Crazy cameras: Seven strange snappers
Crave has corralled seven of the weirdest cameras we've ever laid eyes on, including some panoramic wonders, a swivelling marvel and a camera you can throw
Those zany camera manufacturers. We know they have a sense of humour: just look at the they slap in our compacts! And those noisy high-ISO settings! What a bunch of jokers. But sometimes they excel themselves with some truly wacky designs. Click through the links and check out some of the kerr-aziest cameras Crave has ever seen. -Rich Trenholm
The Konica Kanpai was the world's first sound-activated camera, developed in 1989. It featured a built-in tripod and would react to sound such as cheering or laughter by swivelling round to capture the source of the hubbub. Our picture shows one of the later black models, replacing the original red version. We're not sure if the dapper two-tone brogues were standard, but we sure hope so. They're fancy.
Check out this sci-fi-lookin' bad boy. The strangely shaped SJSU Nua 356 camera was developed in 1990 as a concept by Kyle Swen, a student at San Jose State University -- hence the SJSU name. Like the famous Sony Mavica range, the 356 stored pictures on a 3.5-inch floppy disk. Unlike the Mavica, it looks awesome. Sadly, it was never sold.
Perhaps you want to work out how many pictures you've taken. Perhaps you have some kind of complicated exposure calculations to do. Whatever -- you need the Digital Card Calculator Camera. You need it to work out how much the $69.99 price tag is in real money (£34, fact fans).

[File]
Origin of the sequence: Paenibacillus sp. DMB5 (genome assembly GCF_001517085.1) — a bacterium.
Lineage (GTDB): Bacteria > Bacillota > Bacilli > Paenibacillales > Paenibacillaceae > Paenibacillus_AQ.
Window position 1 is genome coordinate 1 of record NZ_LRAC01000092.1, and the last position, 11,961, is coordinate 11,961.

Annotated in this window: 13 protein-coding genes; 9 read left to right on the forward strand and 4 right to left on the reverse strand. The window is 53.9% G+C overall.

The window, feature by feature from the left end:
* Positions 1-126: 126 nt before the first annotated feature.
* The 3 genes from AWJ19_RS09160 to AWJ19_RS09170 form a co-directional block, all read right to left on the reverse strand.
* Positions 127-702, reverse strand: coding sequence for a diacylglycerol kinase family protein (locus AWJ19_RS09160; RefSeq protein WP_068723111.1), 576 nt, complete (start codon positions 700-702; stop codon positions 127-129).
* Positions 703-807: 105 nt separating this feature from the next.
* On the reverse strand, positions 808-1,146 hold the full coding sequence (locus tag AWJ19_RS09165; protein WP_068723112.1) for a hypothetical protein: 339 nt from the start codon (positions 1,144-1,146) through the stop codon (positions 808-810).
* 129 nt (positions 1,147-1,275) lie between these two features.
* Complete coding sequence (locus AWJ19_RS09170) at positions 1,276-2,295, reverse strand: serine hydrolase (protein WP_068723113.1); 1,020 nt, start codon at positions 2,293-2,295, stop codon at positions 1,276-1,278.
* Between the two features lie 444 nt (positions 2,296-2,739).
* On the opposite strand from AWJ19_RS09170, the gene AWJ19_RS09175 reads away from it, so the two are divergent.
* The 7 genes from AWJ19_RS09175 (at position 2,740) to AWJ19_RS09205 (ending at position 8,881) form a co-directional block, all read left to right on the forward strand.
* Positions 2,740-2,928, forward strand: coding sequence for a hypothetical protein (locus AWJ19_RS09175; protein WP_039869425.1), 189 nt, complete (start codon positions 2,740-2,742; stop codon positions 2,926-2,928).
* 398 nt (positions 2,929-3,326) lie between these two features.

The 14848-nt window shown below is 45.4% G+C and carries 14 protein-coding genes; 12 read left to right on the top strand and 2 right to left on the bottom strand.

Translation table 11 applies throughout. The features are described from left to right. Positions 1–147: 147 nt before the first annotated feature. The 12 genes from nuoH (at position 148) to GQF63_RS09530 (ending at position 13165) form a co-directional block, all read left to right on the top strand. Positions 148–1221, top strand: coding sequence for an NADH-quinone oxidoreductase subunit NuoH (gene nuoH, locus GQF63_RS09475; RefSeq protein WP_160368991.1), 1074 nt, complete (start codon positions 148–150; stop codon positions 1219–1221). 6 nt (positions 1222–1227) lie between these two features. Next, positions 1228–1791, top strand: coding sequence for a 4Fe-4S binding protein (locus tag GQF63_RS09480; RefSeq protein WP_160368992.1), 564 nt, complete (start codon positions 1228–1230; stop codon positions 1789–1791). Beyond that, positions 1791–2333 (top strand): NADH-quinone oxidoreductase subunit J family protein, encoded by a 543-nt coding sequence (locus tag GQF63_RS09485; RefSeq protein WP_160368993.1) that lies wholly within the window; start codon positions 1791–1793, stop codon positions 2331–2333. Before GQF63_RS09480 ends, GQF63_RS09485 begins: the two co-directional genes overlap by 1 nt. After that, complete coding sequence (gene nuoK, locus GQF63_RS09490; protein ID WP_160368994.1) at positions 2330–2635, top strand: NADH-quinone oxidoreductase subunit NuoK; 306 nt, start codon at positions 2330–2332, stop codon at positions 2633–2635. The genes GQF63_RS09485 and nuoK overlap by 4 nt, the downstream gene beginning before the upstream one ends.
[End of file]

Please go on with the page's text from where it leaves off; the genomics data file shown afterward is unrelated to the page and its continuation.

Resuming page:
Bird in the hand
Now this is what we call a superzoom. Bushnell specialises in putting together binoculars and digital cameras. Great for twitching -- that's birdwatching to you, chuckles. This 3.2-megapixel model does video, too.
Panoramic cameras? Who gives a toss? Well, it's funny you ask that because here we have the Triops. This little fella features three protected fish-eye lenses and when you throw it around -- yes, throw it around -- it fires off three photos simultaneously. The resulting image is created by stitching together a panoramic, 360-degree triptych. Shame it's only a concept as yet.
While we're on the subject of panoramic cameras, let's roll on with our heads held high and take a look at Yanko Design's rolling 360 degree camera. It's like a spinning top that's hit the deck. Again, just a concept, this time for Sony.
Viewfinders -- who needs 'em? Screens have been one of the defining characteristics of digital cameras for years. But back in the day there may still have been some LCD Luddites not sold on the video display goodness.
Enter the Pentax EI-C90, debuted at PMA 1996, marketed from July 1997, and featuring a detachable screen module. The bit on the left came off. Honestly, the 1990s! What were they like?